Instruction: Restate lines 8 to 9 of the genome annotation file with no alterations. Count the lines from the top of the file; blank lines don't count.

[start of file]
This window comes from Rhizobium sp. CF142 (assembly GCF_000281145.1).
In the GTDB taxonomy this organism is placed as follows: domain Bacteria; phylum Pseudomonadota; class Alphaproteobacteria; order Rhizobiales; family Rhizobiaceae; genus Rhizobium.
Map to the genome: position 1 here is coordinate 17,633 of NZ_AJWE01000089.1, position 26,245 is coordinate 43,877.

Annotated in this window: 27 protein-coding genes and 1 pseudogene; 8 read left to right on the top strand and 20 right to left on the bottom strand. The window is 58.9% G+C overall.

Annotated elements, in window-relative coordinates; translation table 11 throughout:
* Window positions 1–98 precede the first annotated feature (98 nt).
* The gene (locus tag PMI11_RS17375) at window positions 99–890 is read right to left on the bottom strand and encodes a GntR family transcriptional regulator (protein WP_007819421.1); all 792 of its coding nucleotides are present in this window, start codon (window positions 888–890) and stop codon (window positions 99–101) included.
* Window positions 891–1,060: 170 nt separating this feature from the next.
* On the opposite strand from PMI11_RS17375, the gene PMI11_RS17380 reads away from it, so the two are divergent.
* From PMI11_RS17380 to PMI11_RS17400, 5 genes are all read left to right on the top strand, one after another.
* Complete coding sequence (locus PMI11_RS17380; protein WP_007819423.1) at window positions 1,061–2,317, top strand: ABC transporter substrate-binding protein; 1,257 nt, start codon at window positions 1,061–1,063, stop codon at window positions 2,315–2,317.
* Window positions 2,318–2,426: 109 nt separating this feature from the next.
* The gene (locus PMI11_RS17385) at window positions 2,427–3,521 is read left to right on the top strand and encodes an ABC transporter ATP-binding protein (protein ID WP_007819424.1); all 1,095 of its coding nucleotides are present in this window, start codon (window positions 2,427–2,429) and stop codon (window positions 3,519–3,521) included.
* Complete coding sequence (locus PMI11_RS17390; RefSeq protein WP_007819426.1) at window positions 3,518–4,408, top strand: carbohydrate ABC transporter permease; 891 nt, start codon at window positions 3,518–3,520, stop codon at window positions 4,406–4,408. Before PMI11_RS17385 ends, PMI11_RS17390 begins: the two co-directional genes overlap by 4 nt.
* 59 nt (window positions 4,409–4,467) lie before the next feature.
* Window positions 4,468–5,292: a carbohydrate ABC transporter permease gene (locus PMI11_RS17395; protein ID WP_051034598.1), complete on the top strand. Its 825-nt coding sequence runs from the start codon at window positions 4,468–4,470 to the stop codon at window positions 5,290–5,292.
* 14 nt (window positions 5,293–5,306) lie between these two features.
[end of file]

* Window positions 891–1,060: 170 nt separating this feature from the next.
* On the opposite strand from PMI11_RS17375, the gene PMI11_RS17380 reads away from it, so the two are divergent.